Dave: Sure, right. I can tell you that but I have to tell you that I’m also not sure that he’s 100% correct because I do think that artist working for artist have something very unique to contribute that’s very powerful and that’s something I’ve actually managed to tap. But going back to the question, when you’re working for an artist, an established artist, someone say like Paul Taylor who has you know put in 50 years into this company. They’ve worked it from the ground up and they’ve built an organization that is all about supporting that art. It’s really important when you’re in a roll where you can have an effect on things to be 100% for them. To really, everything that you do should be in their interest even if it’s something that you don’t necessarily, that doesn’t even appeal to you.

Anthem: For instance?

Dave: For instance, well you know as artist we have our own aesthetics and we have our own points of views so if I’m in a situation or say there’s two composers who want to work with this chorographer, and this is just a hypothetical situation but it is related to experiences I’ve actually had. Say there’s two musicians who when to work with the choreographer. Well I might like, for my personal aesthetic, but from an intellectual point of view and from a professional point of view I might know some how intellectually this other musician, this other composer is really a better fit for the artist and I need to be able to make a decision not based on my own aesthetics but based on what I perceive to be the aesthetics of the artist I’m supporting —

Anthem: Exactly.

Dave: — and not project my own aesthetics on to it. I think it’s really important because when you’re working with an artist and you’re supporting what they do, they have to have trust and confidence in you that they don’t have to look behind that there’s some other layers to the reasons you’re telling them to do something because a lot of times when you’re working for an artist in an operational capacity, like an administrative capacity you need to persuade the artist to do things that might not readily be apparent to them. And in order to persuade them effectively they need to have your trust. And in order to have your trust, they need to know that every decision you’re making is to support their vision and it’s not going to be, sorry to use the work contaminated by your own aesthetics.

Anthem: Right, leave your baggage at the door if you’re going to be in that type of role.

Dave: Sure and then there’s another aspect to this situation as well. Take this hypothetical situation from another angle, you’ve got two composers who want to work with this choreographer and one of them can offer you something. You know maybe one of them, by getting them a gig maybe you know scratch my back I’ll scratch yours kind of thing.

Anthem: Right.

Dave: They can get you something and that’s another place where it can be dangerous in John Tomlinson’s mind perhaps to have someone in a position of responsibility where they might be making decision that is more about their own career and their own success than it is necessarily about the artist who they’re working for to support.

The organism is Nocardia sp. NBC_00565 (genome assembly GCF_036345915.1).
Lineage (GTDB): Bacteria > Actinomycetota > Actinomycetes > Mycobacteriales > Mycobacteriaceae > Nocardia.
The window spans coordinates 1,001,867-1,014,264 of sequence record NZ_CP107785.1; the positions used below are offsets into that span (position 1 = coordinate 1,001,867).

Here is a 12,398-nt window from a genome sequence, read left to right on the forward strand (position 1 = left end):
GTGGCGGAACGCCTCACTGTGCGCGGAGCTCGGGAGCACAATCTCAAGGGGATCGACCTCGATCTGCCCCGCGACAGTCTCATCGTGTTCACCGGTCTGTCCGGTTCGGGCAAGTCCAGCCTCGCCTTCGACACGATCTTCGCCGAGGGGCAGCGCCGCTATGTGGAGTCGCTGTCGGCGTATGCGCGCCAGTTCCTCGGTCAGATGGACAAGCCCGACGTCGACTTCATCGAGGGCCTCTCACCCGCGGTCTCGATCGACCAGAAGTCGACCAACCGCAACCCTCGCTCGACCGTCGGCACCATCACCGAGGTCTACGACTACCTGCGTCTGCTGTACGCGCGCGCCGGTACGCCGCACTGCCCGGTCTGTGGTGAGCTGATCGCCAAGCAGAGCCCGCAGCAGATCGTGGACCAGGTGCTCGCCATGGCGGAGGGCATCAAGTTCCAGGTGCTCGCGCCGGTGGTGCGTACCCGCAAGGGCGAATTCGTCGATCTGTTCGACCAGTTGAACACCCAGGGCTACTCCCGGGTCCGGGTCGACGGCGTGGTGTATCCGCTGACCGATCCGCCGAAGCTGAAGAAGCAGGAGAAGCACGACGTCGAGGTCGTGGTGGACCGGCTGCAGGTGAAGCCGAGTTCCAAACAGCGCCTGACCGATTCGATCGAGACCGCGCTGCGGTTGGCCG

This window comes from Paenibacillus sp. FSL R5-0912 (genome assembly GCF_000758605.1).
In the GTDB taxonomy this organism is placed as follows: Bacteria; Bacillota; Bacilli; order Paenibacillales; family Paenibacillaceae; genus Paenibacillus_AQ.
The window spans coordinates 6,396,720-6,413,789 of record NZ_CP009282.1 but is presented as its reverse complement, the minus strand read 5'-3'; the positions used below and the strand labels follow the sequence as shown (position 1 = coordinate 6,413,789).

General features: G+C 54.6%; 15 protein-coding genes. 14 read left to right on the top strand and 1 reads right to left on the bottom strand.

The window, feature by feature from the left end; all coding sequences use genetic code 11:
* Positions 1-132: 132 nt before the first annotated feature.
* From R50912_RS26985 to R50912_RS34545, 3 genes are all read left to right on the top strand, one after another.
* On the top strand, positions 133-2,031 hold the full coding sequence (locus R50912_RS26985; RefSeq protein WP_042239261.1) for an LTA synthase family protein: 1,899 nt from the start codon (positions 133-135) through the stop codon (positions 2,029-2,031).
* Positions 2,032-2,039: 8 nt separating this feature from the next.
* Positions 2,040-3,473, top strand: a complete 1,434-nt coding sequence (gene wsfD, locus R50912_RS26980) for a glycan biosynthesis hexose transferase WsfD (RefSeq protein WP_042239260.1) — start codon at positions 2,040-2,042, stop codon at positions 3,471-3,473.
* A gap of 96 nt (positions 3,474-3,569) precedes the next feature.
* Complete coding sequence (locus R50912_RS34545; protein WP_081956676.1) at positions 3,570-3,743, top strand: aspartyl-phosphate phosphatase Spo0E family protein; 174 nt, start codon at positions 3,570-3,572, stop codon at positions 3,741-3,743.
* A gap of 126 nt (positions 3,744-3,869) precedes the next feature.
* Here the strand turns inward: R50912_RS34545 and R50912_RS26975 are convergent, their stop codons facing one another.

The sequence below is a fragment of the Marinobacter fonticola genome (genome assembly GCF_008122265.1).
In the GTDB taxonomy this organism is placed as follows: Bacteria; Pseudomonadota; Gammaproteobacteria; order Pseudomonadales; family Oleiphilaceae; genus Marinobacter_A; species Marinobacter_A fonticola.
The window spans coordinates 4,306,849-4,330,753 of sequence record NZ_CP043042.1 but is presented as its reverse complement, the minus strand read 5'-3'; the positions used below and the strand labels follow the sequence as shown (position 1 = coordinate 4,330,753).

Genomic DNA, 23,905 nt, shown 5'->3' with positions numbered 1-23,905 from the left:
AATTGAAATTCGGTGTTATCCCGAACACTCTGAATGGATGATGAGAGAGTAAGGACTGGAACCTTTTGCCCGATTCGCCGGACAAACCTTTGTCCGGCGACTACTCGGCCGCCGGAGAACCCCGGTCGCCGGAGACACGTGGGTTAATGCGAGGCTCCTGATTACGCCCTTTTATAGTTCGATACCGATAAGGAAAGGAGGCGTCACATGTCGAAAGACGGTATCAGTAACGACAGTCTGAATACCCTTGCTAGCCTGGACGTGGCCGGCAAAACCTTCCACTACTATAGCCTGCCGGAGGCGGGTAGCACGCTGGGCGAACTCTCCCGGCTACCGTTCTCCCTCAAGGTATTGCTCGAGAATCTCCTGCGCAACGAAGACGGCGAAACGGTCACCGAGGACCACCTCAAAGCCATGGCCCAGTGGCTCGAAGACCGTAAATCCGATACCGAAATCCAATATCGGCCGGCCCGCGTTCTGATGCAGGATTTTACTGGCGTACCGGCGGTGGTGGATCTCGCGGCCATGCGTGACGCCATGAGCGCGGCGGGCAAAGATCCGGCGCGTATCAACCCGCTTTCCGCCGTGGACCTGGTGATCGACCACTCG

Anthem: That’s deep. That is because when one normally thinks about networking and building relationships, that seems to be something that a lot of people take for granted that of course you would hire someone you like. Like isn’t that the way it goes? And a lot of people really take that for granted from every level of management and it’s interesting to hear you talk about purposely hiring somebody that would have purely objective opinion on things that would do things not for the sake of developing their own personal professional contacts but in pure support of the companies mission.

Dave: I think a lot of people in our jobs no matter what level job it is, we like to take pride in our work too so it seems counter intuitive in a way that you know maybe I think that this musician is a better musician but I can’t have any kind of pride in my own point of view if I know that this other artist who I’m working for might be better served by someone else. You have to be able to step out of my own aesthetic.

Anthem: Yeah and that takes a type of real professional maturity.

Dave: I guess so, yeah.

Anthem: Really because that would be tough I can imagine for a lot of people to do too, put their own opinions aside in that respect. What did you decide then after having heard this and realizing that this was a standard for high-level arts professionals? What conclusions did you arrive at for yourself being in New York, being jobless and trying to work things out?

Dave: Well it was pretty disappointing because I had, not to change the subject but I had just come to a slightly bigger personal realization about my own interest in music because I studied art as well. So leading up to this point I had been doing art and music almost equally.

Anthem: Visual art.

Dave: Visual art, and you know painting. And it was my wife who helped me focus on music because there’s only so many things that you can focus on and still do them with excellence.

Anthem: Yes.

Dave: And of course my grandmother always told me don’t be a jack of all trades, master of none. And so I’ve tried to take this advice in my life and be as focused on things as possible and there’s many opportunities in life where you are given opportunity to try something different. You know and there’s areas — there’s times when you can spread yourself too thin. I mean you should be open opportunities but you should try and focus on doing a few things really well rather than doing lots of things you know adequately.